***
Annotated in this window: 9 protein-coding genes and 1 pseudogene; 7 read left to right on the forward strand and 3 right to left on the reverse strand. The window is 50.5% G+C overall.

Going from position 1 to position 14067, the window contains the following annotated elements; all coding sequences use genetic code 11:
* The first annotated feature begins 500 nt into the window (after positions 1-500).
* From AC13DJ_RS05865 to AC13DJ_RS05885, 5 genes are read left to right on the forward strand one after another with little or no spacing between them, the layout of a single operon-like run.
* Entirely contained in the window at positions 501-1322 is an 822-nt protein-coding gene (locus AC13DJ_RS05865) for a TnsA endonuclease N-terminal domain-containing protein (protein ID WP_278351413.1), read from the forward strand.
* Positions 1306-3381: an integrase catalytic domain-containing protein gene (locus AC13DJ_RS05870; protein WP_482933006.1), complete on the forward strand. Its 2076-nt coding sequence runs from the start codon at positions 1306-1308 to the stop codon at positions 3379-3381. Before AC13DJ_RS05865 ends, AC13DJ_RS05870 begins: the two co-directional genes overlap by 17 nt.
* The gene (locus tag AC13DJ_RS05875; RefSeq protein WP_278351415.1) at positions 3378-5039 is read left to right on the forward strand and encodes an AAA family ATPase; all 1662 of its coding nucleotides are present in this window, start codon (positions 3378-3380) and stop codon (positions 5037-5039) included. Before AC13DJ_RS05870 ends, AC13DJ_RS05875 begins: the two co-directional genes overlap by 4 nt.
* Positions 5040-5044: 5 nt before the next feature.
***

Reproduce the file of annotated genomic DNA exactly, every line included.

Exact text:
Annotated in this window: 9 protein-coding genes and 1 pseudogene; 7 read left to right on the forward strand and 3 right to left on the reverse strand. The window is 50.5% G+C overall.

Going from position 1 to position 14067, the window contains the following annotated elements; all coding sequences use genetic code 11:
* The first annotated feature begins 500 nt into the window (after positions 1-500).
* From AC13DJ_RS05865 to AC13DJ_RS05885, 5 genes are read left to right on the forward strand one after another with little or no spacing between them, the layout of a single operon-like run.
* Entirely contained in the window at positions 501-1322 is an 822-nt protein-coding gene (locus AC13DJ_RS05865) for a TnsA endonuclease N-terminal domain-containing protein (protein ID WP_278351413.1), read from the forward strand.
* Positions 1306-3381: an integrase catalytic domain-containing protein gene (locus AC13DJ_RS05870; protein WP_482933006.1), complete on the forward strand. Its 2076-nt coding sequence runs from the start codon at positions 1306-1308 to the stop codon at positions 3379-3381. Before AC13DJ_RS05865 ends, AC13DJ_RS05870 begins: the two co-directional genes overlap by 17 nt.
* The gene (locus tag AC13DJ_RS05875; RefSeq protein WP_278351415.1) at positions 3378-5039 is read left to right on the forward strand and encodes an AAA family ATPase; all 1662 of its coding nucleotides are present in this window, start codon (positions 3378-3380) and stop codon (positions 5037-5039) included. Before AC13DJ_RS05870 ends, AC13DJ_RS05875 begins: the two co-directional genes overlap by 4 nt.
* Positions 5040-5044: 5 nt before the next feature.